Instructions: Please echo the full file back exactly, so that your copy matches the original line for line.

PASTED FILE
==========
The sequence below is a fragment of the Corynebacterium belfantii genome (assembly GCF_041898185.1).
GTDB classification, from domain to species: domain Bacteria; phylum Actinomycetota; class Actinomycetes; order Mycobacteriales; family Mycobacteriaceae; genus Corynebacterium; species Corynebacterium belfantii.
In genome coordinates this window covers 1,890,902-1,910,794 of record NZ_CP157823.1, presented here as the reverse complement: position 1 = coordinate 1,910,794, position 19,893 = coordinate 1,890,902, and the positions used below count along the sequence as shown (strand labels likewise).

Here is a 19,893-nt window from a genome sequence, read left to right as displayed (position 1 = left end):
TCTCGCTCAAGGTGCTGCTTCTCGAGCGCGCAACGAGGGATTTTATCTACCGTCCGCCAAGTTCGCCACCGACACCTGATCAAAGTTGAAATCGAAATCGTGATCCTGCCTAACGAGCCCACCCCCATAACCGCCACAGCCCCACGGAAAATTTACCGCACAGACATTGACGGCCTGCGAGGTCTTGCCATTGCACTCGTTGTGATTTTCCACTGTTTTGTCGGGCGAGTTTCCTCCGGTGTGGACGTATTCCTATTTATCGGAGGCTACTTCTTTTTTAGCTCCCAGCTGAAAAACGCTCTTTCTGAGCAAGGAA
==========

The sequence below is a fragment of the Corynebacterium belfantii genome (assembly GCF_041898185.1).
GTDB classification, from domain to species: domain Bacteria; phylum Actinomycetota; class Actinomycetes; order Mycobacteriales; family Mycobacteriaceae; genus Corynebacterium; species Corynebacterium belfantii.
In genome coordinates this window covers 1,890,902-1,910,794 of record NZ_CP157823.1, presented here as the reverse complement: position 1 = coordinate 1,910,794, position 19,893 = coordinate 1,890,902, and the positions used below count along the sequence as shown (strand labels likewise).

Here is a 19,893-nt window from a genome sequence, read left to right as displayed (position 1 = left end):
TCTCGCTCAAGGTGCTGCTTCTCGAGCGCGCAACGAGGGATTTTATCTACCGTCCGCCAAGTTCGCCACCGACACCTGATCAAAGTTGAAATCGAAATCGTGATCCTGCCTAACGAGCCCACCCCCATAACCGCCACAGCCCCACGGAAAATTTACCGCACAGACATTGACGGCCTGCGAGGTCTTGCCATTGCACTCGTTGTGATTTTCCACTGTTTTGTCGGGCGAGTTTCCTCCGGTGTGGACGTATTCCTATTTATCGGAGGCTACTTCTTTTTTAGCTCCCAGCTGAAAAACGCTCTTTCTGAGCAAGGAA